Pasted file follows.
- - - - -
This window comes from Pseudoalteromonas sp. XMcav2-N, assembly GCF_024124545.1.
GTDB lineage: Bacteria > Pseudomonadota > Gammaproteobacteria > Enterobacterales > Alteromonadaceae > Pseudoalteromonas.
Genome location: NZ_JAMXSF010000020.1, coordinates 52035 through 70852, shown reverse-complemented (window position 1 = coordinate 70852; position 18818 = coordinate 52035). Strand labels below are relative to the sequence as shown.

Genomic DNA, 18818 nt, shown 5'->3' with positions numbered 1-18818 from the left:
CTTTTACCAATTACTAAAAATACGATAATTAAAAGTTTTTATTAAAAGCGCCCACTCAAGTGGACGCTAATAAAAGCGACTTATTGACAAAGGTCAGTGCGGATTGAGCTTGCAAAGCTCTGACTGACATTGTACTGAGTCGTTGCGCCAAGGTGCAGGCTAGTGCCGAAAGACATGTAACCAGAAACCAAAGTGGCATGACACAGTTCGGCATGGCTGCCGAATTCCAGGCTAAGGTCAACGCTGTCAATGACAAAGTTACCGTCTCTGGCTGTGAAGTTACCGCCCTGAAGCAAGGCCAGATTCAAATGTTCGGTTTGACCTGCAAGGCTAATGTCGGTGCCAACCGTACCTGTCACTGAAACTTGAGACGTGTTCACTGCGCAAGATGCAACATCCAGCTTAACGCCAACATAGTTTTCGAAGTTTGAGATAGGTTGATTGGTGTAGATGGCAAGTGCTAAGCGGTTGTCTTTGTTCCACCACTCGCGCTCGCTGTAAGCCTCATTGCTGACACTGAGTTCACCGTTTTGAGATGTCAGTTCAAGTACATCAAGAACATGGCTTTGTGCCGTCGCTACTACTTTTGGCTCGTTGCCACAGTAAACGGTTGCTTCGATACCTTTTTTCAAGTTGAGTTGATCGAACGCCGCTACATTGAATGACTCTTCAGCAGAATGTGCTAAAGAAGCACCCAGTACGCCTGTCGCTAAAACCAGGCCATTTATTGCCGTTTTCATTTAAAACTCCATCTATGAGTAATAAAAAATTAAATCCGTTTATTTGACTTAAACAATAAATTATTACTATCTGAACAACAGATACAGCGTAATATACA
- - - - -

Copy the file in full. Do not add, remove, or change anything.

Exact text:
This window comes from Pseudoalteromonas sp. XMcav2-N, assembly GCF_024124545.1.
GTDB lineage: Bacteria > Pseudomonadota > Gammaproteobacteria > Enterobacterales > Alteromonadaceae > Pseudoalteromonas.
Genome location: NZ_JAMXSF010000020.1, coordinates 52035 through 70852, shown reverse-complemented (window position 1 = coordinate 70852; position 18818 = coordinate 52035). Strand labels below are relative to the sequence as shown.

Genomic DNA, 18818 nt, shown 5'->3' with positions numbered 1-18818 from the left:
CTTTTACCAATTACTAAAAATACGATAATTAAAAGTTTTTATTAAAAGCGCCCACTCAAGTGGACGCTAATAAAAGCGACTTATTGACAAAGGTCAGTGCGGATTGAGCTTGCAAAGCTCTGACTGACATTGTACTGAGTCGTTGCGCCAAGGTGCAGGCTAGTGCCGAAAGACATGTAACCAGAAACCAAAGTGGCATGACACAGTTCGGCATGGCTGCCGAATTCCAGGCTAAGGTCAACGCTGTCAATGACAAAGTTACCGTCTCTGGCTGTGAAGTTACCGCCCTGAAGCAAGGCCAGATTCAAATGTTCGGTTTGACCTGCAAGGCTAATGTCGGTGCCAACCGTACCTGTCACTGAAACTTGAGACGTGTTCACTGCGCAAGATGCAACATCCAGCTTAACGCCAACATAGTTTTCGAAGTTTGAGATAGGTTGATTGGTGTAGATGGCAAGTGCTAAGCGGTTGTCTTTGTTCCACCACTCGCGCTCGCTGTAAGCCTCATTGCTGACACTGAGTTCACCGTTTTGAGATGTCAGTTCAAGTACATCAAGAACATGGCTTTGTGCCGTCGCTACTACTTTTGGCTCGTTGCCACAGTAAACGGTTGCTTCGATACCTTTTTTCAAGTTGAGTTGATCGAACGCCGCTACATTGAATGACTCTTCAGCAGAATGTGCTAAAGAAGCACCCAGTACGCCTGTCGCTAAAACCAGGCCATTTATTGCCGTTTTCATTTAAAACTCCATCTATGAGTAATAAAAAATTAAATCCGTTTATTTGACTTAAACAATAAATTATTACTATCTGAACAACAGATACAGCGTAATATACA